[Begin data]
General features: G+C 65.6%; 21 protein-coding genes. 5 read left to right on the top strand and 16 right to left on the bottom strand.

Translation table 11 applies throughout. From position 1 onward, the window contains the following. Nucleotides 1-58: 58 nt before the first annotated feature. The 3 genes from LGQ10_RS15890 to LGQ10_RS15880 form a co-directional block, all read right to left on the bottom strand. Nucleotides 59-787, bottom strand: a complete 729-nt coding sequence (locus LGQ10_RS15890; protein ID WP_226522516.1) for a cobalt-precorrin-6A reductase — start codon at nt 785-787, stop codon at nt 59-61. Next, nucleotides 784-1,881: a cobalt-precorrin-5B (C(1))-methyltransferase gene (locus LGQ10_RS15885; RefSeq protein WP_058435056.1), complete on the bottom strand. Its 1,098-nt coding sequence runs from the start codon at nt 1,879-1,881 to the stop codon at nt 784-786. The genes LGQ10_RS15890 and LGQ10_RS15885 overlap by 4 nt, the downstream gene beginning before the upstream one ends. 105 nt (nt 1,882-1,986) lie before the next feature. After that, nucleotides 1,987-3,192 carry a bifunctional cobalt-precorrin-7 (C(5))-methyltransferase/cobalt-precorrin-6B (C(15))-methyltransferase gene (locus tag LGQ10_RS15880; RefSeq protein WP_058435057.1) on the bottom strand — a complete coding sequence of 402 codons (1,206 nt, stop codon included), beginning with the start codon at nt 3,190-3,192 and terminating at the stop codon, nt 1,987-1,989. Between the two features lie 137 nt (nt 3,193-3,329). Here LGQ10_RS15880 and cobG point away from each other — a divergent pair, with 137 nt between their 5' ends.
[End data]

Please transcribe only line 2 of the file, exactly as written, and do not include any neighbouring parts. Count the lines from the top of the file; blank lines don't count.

Translation table 11 applies throughout. From position 1 onward, the window contains the following. Nucleotides 1-58: 58 nt before the first annotated feature. The 3 genes from LGQ10_RS15890 to LGQ10_RS15880 form a co-directional block, all read right to left on the bottom strand. Nucleotides 59-787, bottom strand: a complete 729-nt coding sequence (locus LGQ10_RS15890; protein ID WP_226522516.1) for a cobalt-precorrin-6A reductase — start codon at nt 785-787, stop codon at nt 59-61. Next, nucleotides 784-1,881: a cobalt-precorrin-5B (C(1))-methyltransferase gene (locus LGQ10_RS15885; RefSeq protein WP_058435056.1), complete on the bottom strand. Its 1,098-nt coding sequence runs from the start codon at nt 1,879-1,881 to the stop codon at nt 784-786. The genes LGQ10_RS15890 and LGQ10_RS15885 overlap by 4 nt, the downstream gene beginning before the upstream one ends. 105 nt (nt 1,882-1,986) lie before the next feature. After that, nucleotides 1,987-3,192 carry a bifunctional cobalt-precorrin-7 (C(5))-methyltransferase/cobalt-precorrin-6B (C(15))-methyltransferase gene (locus tag LGQ10_RS15880; RefSeq protein WP_058435057.1) on the bottom strand — a complete coding sequence of 402 codons (1,206 nt, stop codon included), beginning with the start codon at nt 3,190-3,192 and terminating at the stop codon, nt 1,987-1,989. Between the two features lie 137 nt (nt 3,193-3,329). Here LGQ10_RS15880 and cobG point away from each other — a divergent pair, with 137 nt between their 5' ends.